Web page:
Hephaestus: Data Reuse for Accelerating Scientific Discovery

Jennie M Duggan, Michael L Brodie

Research output: Contribution to conferencePaper

Abstract

Data-intensive science, wherein domain experts use big data analytics in the course of their research, is becoming increasingly common in the physical and social sciences. Moreover, data reuse is becoming the new normal, owing to the open data movement and arrival of big science experiments such as the Large Hadron Collider. Here, a small group of researchers with exotic equipment produce a dataset that is shared by thousands. Unfortunately, weak and spurious correlations are also on the rise in research. For example, Google Flu Trends published their algorithms in 2008 for use in public health, and in the intervening time its accuracy has plummeted. In the 2011-2012 flu season, this system produced estimates more than 50% higher than the number of cases reported by the U.S. Center for Disease Control.

This work first examines common pitfalls associated with data-intensive science and how they contribute to irreproducible results. We then propose a system for conducting virtual experiments over existing data. It simulates randomized controlled trials by reframing the principles of empirical research. These virtual experiments underpin a larger platform we call Hephaestus. This framework accumulates virtual experiments in a visualization to help scientists identify consistencies and anomalies in an area of research. We then highlight a set of research challenges associated with this platform. We argue that by using this approach, data-intensive science may come to achieve accuracy on par with
its causality-driven predecessors.
Original languageEnglish (US)
Number of pages12
StatePublished - 2015
Event7th Biennial Conference on Innovative Data Systems Research - California, Asilomar, United States
Duration: Jan 4 2015Jan 7 2015

Conference

Conference7th Biennial Conference on Innovative Data Systems Research
Abbreviated titleCIDR '15
CountryUnited States
CityAsilomar
Period1/4/151/7/15

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experiment
physical science
disease control
visualization
public health
anomaly
science
trial
social science
trend

Cite this

Duggan, J. M., & Brodie, M. L. (2015). Hephaestus: Data Reuse for Accelerating Scientific Discovery . Paper presented at 7th Biennial Conference on Innovative Data Systems Research, Asilomar, United States.
Duggan, Jennie M ; Brodie, Michael L. / Hephaestus : Data Reuse for Accelerating Scientific Discovery . Paper presented at 7th Biennial Conference on Innovative Data Systems Research, Asilomar, United States.12 p.
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Duggan, JM & Brodie, ML 2015, 'Hephaestus: Data Reuse for Accelerating Scientific Discovery ' Paper presented at 7th Biennial Conference on Innovative Data Systems Research, Asilomar, United States, 1/4/15 - 1/7/15, .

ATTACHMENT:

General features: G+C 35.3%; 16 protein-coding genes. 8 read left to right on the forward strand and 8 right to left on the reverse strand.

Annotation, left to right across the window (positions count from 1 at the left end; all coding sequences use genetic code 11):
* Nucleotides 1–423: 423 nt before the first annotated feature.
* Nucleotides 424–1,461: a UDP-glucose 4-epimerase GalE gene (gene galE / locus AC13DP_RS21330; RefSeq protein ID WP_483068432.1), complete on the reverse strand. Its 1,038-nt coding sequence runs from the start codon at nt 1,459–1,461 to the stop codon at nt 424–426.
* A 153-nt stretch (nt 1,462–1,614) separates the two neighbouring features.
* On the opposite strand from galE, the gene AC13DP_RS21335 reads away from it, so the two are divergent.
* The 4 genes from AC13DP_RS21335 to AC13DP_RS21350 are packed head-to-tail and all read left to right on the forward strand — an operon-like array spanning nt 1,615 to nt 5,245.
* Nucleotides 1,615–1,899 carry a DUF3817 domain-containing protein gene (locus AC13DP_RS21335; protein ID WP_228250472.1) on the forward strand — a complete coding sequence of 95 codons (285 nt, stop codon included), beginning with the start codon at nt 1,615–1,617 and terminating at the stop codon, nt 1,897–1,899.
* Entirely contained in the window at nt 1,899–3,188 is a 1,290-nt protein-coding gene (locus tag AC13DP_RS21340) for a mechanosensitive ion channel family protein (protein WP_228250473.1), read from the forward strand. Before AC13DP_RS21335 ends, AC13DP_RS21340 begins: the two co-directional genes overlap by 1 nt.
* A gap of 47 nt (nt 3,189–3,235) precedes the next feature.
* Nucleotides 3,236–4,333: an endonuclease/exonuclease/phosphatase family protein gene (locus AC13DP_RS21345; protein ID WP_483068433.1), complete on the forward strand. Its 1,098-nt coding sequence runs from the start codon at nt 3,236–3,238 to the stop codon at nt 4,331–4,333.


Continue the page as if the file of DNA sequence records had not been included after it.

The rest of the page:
Hephaestus : Data Reuse for Accelerating Scientific Discovery . / Duggan, Jennie M; Brodie, Michael L.

2015. Paper presented at 7th Biennial Conference on Innovative Data Systems Research, Asilomar, United States.

Research output: Contribution to conferencePaper

TY - CONF

T1 - Hephaestus

T2 - Data Reuse for Accelerating Scientific Discovery

AU - Duggan, Jennie M

AU - Brodie, Michael L

PY - 2015

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AB - Data-intensive science, wherein domain experts use big data analytics in the course of their research, is becoming increasingly common in the physical and social sciences. Moreover, data reuse is becoming the new normal, owing to the open data movement and arrival of big science experiments such as the Large Hadron Collider. Here, a small group of researchers with exotic equipment produce a dataset that is shared by thousands. Unfortunately, weak and spurious correlations are also on the rise in research. For example, Google Flu Trends published their algorithms in 2008 for use in public health, and in the intervening time its accuracy has plummeted. In the 2011-2012 flu season, this system produced estimates more than 50% higher than the number of cases reported by the U.S. Center for Disease Control. This work first examines common pitfalls associated with data-intensive science and how they contribute to irreproducible results. We then propose a system for conducting virtual experiments over existing data. It simulates randomized controlled trials by reframing the principles of empirical research. These virtual experiments underpin a larger platform we call Hephaestus. This framework accumulates virtual experiments in a visualization to help scientists identify consistencies and anomalies in an area of research. We then highlight a set of research challenges associated with this platform. We argue that by using this approach, data-intensive science may come to achieve accuracy on par withits causality-driven predecessors.

M3 - Paper

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Duggan JM, Brodie ML. Hephaestus: Data Reuse for Accelerating Scientific Discovery . 2015. Paper presented at 7th Biennial Conference on Innovative Data Systems Research, Asilomar, United States.